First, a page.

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I hope you have this

I have known my friend Laurie for twenty years. We met at work and while we were instantly friendly, we weren’t instantly friends. You see, we are very different her and I, and on the face of it many people might wonder, how are we friends at all?

Laurie lives where she grew up. She is married to her high school boyfriend, and she’s happiest hanging out with her family and her many friends she’s had for years. Laurie could be described as bubbly, energetic, and outgoing. She is an extrovert and so her energy comes from being with others. She maintains relationships with a ferocity that makes my head hurt, which is no small feat because a lot of people want her in their lives.

I couldn’t wait to move away and did so the first chance I got. I have lived in four different cities now where I knew at most one person. I could be described as serious, intense, and reserved. I am a definite introvert and so my energy comes from solitude. I have only a few strong ties and I maintain them with great effort and sometimes difficulty.

Laurie is someone who has bought a blow up slide for her backyard barbecue and not at all ironically attended a New Kids on the Block reunion concert in a homemade T-shirt and side ponytail. I am more inclined to enjoy a conversation about Game of Thrones with her physicist husband or a quiet book at home, and I flat out refused to wear the reindeer antler headband she tried to force on me at work.

Laurie likes upbeat dance and pop music; I usually prefer Americana’s more mellow vibe. Laurie gets bored and anxious if she doesn’t have somewhere to go, something to do, someone to meet; I spend the weekend without leaving my condo if I’ve had too much stimulation throughout the week. We never like the same clothes or think the same men are attractive; she prefers a relaxing beach vacation and I need activity and variety.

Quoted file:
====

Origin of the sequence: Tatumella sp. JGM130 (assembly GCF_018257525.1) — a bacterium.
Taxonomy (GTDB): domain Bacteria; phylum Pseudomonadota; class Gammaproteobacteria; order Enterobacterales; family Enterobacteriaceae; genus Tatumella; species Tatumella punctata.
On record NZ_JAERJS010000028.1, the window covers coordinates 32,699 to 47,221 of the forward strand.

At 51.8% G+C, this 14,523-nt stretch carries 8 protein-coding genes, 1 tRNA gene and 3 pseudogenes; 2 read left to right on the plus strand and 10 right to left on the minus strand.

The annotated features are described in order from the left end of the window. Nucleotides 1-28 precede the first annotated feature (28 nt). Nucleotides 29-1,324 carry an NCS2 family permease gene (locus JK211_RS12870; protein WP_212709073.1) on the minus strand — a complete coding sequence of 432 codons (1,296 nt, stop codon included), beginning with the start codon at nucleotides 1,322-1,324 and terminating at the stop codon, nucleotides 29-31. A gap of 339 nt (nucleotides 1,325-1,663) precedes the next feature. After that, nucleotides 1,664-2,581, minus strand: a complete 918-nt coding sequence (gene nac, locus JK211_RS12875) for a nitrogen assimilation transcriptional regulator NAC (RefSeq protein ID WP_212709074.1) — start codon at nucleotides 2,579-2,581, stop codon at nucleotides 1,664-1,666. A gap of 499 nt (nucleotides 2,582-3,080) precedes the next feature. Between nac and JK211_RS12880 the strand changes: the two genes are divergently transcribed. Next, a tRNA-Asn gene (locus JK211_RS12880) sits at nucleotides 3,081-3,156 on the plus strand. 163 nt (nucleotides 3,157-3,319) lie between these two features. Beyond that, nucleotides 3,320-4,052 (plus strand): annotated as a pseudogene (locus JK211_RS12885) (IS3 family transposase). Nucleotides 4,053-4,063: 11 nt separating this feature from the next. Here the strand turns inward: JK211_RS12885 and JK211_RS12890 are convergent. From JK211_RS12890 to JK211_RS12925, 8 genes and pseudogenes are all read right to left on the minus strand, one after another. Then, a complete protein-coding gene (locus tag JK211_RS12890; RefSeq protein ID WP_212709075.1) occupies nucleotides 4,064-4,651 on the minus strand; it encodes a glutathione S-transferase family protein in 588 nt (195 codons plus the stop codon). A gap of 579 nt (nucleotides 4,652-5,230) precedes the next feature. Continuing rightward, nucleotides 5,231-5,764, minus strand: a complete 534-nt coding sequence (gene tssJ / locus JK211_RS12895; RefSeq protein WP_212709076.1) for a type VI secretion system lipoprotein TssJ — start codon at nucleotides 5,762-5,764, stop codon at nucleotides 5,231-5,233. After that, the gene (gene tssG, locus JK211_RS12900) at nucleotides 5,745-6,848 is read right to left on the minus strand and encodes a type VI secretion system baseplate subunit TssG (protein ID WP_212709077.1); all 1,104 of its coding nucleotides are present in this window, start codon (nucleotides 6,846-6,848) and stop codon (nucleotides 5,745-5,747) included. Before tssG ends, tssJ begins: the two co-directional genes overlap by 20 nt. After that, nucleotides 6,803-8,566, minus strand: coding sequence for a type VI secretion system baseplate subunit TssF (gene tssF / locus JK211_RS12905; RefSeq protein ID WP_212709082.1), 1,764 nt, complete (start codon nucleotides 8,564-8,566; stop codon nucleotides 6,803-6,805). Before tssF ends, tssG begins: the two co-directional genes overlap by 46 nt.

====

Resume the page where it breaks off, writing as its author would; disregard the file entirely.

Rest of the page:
But Laurie is also incredibly astute and she has an impressive ability to intuitively understand people. She is so clever about the way she sees the world and she can see me as no one else in my life can. We have a connection that I don’t have with anyone else; I can’t bullshit her even though I’ve tried.

She is sympathetic without being soft and she is honest while still being kind. She’ll never let you off the hook for being a jerk, but she will stick by you and graciously accept your apology. She is infinitely loyal and the biggest cheerleader for those she believes in; I consider myself supremely lucky to be one of those.

She may or may not agree with that given the many, many stories of mine she’s had to endure over the years (usually with a couple of bottles, ahem, I mean glasses of wine in our not so distant past), but she always listens thoughtfully and has something insightful to add.

She is also just fun. She makes me laugh. When we are together it’s like we haven’t been apart, and I am able to drop - or more accurately, am forced to drop - that serious, intense, and reserved exterior and relax a little, which is something I don’t do easily. But Laurie just wouldn’t have it any other way.

I can’t imagine what these last twenty years would have looked like without her.

And while I hope my wordy answer to the question of how we are friends has managed to do it justice, and that I have been able to convey the depth of my love and respect for Laurie, I still think maybe my brother said it best with his more pithy description: she is good people.

Happy birthday my friend! I wish you the best year ahead.

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